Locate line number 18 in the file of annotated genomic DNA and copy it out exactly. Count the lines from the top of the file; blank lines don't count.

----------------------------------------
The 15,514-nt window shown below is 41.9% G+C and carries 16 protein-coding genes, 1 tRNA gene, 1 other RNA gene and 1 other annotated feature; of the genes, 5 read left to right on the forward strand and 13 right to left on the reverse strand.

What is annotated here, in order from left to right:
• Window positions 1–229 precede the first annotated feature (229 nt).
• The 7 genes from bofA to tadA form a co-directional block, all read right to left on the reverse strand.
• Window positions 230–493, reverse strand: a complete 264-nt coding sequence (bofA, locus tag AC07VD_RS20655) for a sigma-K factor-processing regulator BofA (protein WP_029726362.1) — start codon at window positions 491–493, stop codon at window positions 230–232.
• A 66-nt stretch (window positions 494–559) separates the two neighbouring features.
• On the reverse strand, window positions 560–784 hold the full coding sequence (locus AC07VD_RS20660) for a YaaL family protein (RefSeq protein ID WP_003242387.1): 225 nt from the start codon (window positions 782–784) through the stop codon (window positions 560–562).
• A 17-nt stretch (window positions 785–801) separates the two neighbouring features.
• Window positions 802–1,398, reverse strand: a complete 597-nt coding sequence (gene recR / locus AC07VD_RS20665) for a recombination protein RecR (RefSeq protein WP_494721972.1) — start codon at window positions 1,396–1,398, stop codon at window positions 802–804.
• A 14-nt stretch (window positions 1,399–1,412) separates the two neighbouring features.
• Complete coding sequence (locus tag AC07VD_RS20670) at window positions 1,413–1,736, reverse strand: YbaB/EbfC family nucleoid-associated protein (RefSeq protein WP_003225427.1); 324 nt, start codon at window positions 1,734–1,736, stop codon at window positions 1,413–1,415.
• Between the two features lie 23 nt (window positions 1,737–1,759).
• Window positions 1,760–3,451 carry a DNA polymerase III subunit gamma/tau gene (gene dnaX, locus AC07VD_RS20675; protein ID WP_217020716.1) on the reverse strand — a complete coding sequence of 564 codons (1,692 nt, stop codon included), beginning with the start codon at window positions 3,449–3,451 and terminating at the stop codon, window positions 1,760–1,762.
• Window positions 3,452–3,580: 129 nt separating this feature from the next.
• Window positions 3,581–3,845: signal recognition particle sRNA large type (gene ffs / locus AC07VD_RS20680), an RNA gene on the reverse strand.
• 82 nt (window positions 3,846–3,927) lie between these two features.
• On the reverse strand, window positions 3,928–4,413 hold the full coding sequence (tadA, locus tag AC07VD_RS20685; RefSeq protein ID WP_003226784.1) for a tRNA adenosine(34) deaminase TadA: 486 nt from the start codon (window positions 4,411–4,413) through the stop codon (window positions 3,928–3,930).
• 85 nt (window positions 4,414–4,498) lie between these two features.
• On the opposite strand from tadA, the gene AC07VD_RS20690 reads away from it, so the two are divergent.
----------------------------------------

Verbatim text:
• 85 nt (window positions 4,414–4,498) lie between these two features.